The Nibelungenlied:
A Romance of Disaster and Death

By Gabriel Blanchard

Romance; treachery; vengeance; many unpronounceable names: here we have the ingredients of high epic.

The Nibelungenlied, or Song of the Nibelungs, is one of the seminal works of German literature. In many respects—its period of origin, its elegiac mood, its high cultural stature, and its many retellings—the material is like the Arthurian cycle; but the matter of Britain is lightened by the touch of Faërie, and brightened by the presence of the Holy Graal. The tale of the fortunes and ultimate ruin of the Nibelungs will not be thus leavened, in the name of either whimsy or piety. Its only touch is steel, its light fire, and the red drink it holds is not the Precious Blood.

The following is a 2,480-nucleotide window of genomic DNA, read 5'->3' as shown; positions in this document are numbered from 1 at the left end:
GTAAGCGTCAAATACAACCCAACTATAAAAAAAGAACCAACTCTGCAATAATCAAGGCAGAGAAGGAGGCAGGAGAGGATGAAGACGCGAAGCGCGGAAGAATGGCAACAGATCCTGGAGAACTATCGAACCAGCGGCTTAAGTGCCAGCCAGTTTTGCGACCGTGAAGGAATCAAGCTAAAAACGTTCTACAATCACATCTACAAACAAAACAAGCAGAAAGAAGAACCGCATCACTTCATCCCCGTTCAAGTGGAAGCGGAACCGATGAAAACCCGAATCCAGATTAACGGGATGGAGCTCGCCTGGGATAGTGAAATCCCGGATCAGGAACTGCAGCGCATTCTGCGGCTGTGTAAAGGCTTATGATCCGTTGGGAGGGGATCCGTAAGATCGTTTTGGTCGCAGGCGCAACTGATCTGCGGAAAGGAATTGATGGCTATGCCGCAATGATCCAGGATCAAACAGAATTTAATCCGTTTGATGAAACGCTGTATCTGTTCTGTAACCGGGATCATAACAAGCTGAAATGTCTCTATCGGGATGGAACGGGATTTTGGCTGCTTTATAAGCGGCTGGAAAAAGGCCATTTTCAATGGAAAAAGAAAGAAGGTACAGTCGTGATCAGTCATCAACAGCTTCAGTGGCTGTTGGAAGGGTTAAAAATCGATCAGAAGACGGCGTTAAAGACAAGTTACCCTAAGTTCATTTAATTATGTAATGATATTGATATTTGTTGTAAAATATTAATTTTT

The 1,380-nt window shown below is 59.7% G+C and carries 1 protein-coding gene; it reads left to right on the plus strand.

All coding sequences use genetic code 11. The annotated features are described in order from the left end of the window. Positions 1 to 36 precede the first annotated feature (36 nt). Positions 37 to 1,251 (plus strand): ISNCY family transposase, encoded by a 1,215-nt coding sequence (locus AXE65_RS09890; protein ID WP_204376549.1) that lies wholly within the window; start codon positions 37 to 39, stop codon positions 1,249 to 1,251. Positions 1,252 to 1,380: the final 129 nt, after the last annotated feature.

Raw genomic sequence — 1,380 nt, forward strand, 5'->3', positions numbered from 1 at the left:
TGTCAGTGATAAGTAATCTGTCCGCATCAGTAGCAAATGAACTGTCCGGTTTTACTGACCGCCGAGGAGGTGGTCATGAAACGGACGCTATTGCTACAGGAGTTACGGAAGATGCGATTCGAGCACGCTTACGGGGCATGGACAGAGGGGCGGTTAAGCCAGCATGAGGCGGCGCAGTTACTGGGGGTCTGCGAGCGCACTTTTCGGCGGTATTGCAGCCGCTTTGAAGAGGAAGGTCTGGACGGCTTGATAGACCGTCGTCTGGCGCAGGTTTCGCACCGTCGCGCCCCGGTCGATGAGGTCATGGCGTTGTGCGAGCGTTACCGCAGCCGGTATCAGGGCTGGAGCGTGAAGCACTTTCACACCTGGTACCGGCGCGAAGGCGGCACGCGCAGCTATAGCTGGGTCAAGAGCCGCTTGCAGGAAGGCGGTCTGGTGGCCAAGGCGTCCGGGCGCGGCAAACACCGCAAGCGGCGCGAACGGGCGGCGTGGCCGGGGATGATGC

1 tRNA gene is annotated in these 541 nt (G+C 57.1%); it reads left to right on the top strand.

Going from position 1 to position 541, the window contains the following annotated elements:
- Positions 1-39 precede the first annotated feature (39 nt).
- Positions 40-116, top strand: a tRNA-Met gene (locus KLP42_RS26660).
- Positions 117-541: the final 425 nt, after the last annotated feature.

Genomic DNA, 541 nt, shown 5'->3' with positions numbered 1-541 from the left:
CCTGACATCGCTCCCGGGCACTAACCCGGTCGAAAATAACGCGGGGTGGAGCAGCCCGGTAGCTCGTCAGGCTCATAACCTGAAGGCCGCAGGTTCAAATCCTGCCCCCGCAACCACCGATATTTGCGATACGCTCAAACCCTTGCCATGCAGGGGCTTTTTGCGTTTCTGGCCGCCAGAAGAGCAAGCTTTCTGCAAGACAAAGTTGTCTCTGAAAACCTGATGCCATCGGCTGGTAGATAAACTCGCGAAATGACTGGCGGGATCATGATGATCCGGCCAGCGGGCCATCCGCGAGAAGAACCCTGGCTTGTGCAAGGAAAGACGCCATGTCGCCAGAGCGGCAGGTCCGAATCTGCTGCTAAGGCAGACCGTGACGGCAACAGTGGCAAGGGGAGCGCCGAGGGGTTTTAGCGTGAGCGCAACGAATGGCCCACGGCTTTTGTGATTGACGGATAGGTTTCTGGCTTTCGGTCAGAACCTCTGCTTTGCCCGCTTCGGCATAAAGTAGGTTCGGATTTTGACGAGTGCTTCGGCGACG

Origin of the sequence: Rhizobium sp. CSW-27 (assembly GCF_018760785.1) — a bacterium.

The story originates with the ancient rulers of the Kingdom of Burgundy, one of the many players in the hopelessly complex fifth-century game Who Wrecked the Roman Empire? Burgundy was destroyed by the Roman general Aëtius with the help of Hun mercenaries in 436; less than twenty years later, the surviving Burgundians (now Roman foederati, something between subjects and allies) fought alongside Aëtius at the Battle of Châlons to stop the advance of Attila the Hun, and won.* Not long thereafter, Attila died in bed: the latest of his many brides, a girl named Hildico, was rumored to have killed him, but a Roman historian relates that in reality he over-drank during the festivities, had a nosebleed while he slept, and choked to death on the blood—quite the ironic and ignominious death for a warlord.